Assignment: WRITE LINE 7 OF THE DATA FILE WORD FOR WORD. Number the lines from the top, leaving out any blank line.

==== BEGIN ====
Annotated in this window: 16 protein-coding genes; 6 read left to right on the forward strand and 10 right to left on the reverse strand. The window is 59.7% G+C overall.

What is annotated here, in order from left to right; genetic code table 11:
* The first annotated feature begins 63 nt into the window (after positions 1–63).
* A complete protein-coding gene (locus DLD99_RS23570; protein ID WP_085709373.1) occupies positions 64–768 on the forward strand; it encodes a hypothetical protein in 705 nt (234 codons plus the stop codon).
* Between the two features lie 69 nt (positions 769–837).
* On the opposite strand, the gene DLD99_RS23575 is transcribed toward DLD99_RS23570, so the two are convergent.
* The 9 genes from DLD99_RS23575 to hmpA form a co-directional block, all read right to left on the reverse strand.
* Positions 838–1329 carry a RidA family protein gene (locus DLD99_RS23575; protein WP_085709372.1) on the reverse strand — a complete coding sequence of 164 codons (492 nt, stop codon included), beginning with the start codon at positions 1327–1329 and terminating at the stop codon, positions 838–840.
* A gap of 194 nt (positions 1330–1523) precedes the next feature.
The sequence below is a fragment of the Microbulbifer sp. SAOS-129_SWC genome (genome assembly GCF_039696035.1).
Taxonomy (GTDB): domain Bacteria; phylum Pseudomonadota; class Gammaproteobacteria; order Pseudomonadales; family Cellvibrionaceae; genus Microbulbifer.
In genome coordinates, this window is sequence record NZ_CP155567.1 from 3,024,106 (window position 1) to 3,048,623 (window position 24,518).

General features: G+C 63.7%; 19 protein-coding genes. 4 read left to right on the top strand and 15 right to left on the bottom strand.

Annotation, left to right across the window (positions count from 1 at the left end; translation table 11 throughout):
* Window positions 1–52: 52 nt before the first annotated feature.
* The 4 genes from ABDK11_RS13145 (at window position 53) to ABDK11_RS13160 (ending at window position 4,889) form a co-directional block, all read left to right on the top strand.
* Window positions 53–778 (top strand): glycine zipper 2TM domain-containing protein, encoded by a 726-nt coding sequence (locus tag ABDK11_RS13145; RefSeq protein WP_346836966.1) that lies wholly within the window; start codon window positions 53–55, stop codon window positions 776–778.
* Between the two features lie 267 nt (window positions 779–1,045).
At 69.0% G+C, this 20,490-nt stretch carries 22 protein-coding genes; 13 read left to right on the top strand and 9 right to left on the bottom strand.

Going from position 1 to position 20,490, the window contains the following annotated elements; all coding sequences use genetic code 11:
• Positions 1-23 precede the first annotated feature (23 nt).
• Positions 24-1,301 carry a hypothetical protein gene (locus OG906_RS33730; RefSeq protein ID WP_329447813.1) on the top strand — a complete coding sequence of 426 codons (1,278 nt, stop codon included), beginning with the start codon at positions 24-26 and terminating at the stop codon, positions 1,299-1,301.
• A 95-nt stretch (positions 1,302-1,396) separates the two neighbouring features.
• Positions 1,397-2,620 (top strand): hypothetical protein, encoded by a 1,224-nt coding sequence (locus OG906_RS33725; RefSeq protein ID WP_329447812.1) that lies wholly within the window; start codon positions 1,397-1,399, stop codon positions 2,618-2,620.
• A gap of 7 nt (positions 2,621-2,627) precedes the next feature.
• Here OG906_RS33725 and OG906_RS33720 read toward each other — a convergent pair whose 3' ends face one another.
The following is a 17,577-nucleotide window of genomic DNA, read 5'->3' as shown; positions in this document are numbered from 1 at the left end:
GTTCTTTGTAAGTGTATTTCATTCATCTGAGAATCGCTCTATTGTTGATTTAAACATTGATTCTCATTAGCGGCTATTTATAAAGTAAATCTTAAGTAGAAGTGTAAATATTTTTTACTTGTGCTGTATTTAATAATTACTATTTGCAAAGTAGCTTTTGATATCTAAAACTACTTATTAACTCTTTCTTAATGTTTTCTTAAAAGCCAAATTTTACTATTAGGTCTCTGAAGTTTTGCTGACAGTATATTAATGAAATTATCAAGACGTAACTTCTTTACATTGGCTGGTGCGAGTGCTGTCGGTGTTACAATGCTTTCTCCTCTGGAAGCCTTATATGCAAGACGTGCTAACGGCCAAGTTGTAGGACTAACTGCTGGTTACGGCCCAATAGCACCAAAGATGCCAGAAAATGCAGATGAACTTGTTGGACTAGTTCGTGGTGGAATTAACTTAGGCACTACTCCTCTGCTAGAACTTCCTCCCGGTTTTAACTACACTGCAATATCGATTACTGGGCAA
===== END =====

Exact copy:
* The 9 genes from DLD99_RS23575 to hmpA form a co-directional block, all read right to left on the reverse strand.